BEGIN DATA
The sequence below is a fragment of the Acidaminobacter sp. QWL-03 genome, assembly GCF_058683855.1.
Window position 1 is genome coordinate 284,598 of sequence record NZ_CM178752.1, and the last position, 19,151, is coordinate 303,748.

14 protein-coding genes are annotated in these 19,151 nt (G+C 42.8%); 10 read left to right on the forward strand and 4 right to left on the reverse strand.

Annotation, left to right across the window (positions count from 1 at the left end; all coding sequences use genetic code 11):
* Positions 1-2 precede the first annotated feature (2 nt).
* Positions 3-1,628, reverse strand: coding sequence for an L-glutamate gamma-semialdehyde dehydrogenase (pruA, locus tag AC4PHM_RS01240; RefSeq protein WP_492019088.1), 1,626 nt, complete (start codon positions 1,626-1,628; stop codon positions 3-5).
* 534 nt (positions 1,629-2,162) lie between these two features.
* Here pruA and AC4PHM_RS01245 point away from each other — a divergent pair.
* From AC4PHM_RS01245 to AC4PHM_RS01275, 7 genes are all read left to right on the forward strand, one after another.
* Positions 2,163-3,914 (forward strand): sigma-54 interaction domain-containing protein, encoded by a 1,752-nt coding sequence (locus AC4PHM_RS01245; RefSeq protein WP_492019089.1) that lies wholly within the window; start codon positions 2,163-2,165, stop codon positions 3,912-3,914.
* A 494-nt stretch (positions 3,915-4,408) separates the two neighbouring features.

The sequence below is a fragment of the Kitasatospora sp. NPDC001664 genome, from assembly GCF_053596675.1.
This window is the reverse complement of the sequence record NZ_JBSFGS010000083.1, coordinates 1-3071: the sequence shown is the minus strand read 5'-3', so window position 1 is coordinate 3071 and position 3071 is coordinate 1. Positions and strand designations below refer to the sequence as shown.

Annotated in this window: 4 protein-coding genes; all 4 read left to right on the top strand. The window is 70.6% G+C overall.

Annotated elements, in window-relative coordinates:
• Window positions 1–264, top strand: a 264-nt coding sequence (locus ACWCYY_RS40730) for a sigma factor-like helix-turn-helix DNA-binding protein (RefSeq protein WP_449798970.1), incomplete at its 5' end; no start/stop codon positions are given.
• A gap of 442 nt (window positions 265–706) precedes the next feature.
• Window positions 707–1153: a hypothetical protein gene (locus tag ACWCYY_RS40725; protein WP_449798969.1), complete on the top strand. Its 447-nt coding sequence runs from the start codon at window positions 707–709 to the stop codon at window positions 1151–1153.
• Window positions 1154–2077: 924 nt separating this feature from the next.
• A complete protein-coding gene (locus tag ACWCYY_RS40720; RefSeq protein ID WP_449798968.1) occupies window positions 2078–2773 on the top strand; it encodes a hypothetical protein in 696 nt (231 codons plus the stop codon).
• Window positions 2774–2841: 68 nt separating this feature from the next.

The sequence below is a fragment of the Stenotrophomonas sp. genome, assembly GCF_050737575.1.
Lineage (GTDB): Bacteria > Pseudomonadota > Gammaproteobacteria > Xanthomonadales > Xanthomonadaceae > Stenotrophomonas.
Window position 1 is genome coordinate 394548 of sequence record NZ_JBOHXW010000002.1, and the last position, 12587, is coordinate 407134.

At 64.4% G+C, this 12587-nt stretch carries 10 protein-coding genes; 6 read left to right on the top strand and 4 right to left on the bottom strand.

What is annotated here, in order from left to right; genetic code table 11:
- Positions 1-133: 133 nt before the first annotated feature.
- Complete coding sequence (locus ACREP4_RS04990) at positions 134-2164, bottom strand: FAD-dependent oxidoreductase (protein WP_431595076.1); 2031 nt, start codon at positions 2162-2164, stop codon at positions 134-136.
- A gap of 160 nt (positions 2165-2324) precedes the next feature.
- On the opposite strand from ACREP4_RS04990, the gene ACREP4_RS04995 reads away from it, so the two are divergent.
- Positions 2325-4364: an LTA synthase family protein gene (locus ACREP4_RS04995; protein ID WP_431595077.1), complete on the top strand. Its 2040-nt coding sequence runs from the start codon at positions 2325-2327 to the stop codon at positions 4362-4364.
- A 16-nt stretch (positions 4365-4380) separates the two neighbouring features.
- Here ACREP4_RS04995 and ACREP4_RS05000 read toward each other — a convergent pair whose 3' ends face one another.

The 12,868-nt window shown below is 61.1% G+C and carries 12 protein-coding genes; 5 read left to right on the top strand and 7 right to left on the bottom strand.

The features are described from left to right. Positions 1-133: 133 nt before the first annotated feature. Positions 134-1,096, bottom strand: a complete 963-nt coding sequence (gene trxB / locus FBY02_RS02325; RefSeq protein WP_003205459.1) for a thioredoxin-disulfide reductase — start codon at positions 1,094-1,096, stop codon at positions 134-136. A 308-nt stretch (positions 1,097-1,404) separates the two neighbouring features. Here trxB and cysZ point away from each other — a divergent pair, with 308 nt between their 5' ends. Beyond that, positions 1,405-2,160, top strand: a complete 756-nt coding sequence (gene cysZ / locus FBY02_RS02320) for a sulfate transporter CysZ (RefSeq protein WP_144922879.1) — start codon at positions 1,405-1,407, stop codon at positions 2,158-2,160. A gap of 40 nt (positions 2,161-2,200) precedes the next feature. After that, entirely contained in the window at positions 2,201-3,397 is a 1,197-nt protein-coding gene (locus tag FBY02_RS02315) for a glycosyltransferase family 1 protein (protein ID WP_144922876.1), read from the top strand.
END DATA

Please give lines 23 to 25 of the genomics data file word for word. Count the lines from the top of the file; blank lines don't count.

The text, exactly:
Lineage (GTDB): Bacteria > Pseudomonadota > Gammaproteobacteria > Xanthomonadales > Xanthomonadaceae > Stenotrophomonas.
Window position 1 is genome coordinate 394548 of sequence record NZ_JBOHXW010000002.1, and the last position, 12587, is coordinate 407134.

At 64.4% G+C, this 12587-nt stretch carries 10 protein-coding genes; 6 read left to right on the top strand and 4 right to left on the bottom strand.